I feel generally positive about the session. I found to my surprise that I felt more comfortable with this kind of training than I do with presenting face-to-face: I hate using the telephone and thought that using a headset and speaking into a microphone would provoke the same sort of reaction in me. I liked having the screen in front of me as it gave me something to focus on, and I didn’t need to worry about having to make eye contact or speak at a loud volume as the microphone picked up my voice. I was also happy about the question-and-answer session at the end. It seems that if you know your topic well you shouldn’t have too much trouble with answering questions about it: on some level I knew this already but it helps that I have been able to put it into practice.

I think there were some things that I could have improved upon. My manager kindly offered to hear my presentation before the session, but I didn’t take her up on this. I would have felt more self-conscious presenting to just one person, even though it was a practice run, but perhaps I should have given it a go. I also feel that I would have had time to create better PowerPoint slides if I’d had more time – the slides I had weren’t bad, but I had a long weekend off work before the presentation and only had a limited amount of time to work on them. Still, I think it is a good thing that I am able to work under pressure.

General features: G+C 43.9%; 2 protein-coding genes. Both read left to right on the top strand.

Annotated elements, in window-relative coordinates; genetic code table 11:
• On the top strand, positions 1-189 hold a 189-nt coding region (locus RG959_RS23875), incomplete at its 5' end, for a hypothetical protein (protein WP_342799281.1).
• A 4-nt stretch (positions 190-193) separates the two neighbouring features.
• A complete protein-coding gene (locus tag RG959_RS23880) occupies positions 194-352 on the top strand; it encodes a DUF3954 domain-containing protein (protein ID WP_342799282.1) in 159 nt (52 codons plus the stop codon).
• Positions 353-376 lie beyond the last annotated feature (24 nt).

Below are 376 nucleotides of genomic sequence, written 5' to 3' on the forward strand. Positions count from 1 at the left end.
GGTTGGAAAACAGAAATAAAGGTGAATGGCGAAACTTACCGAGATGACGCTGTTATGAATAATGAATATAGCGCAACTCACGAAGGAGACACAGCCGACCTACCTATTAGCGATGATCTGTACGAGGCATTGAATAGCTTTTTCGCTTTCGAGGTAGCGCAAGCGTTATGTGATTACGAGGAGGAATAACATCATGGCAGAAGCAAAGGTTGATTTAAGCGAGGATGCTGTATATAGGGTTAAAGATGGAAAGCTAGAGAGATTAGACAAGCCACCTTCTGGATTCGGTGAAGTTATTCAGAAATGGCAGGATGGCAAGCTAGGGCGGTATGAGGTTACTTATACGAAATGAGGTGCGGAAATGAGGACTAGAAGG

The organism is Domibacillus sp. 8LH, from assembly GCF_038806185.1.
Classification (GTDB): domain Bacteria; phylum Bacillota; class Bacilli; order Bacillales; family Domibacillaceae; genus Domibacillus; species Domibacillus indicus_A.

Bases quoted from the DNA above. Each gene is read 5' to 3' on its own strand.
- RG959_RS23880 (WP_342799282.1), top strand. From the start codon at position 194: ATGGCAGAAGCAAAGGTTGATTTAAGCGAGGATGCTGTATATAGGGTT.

As this was my first time using Adobe Connect Pro, I think I still need to get the hang of some of the tools. For instance, other participants can’t see your mouse pointer, you need to click on the arrow icon and drag it around the screen so that they can see what you are focusing on, but there were a few moments when I forgot this and had to quickly go back and drag the pointer over. I imagine this will improve with practice, however.

Next steps
I would like to learn more about Adobe Connect Pro and online training. I’d like to explore the program and make more use of the tools available, as I’m sure it has even more to offer. It would be good experience to lead a session rather than just be one presenter: perhaps this is something I could do in the future.

Sunday, 23 September 2012

Visit to Lambeth Palace Library



After I'd finished studying the Librarianship MA at Sheffield, I ended up working in London at a law college - as did three other people from the course. Someone else from the course got a job in Lambeth Palace Library and was kind enough to organise for us to visit (in two separate groups, so that there would be someone left in the office!).

Lambeth Palace Library is in the grounds of Lambeth Palace, and has been described as the earliest public library in England. This is slightly misleading, however, as although anyone who wishes to can consult the collections - there is no need to be a member of a university, for instance - you can't just walk in off the street, you have to provide ID.

The Library holds over 120,000 books, as well as periodicals and pamphlets, mainly relating to the history of the Church of England. There are archival collections too - the records of the various Archbishops of Canterbury over the years are collected here. Collections are held in different storage rooms throughout the Library, and many archives are stored in the Tower, which also contains the in-house conservation department.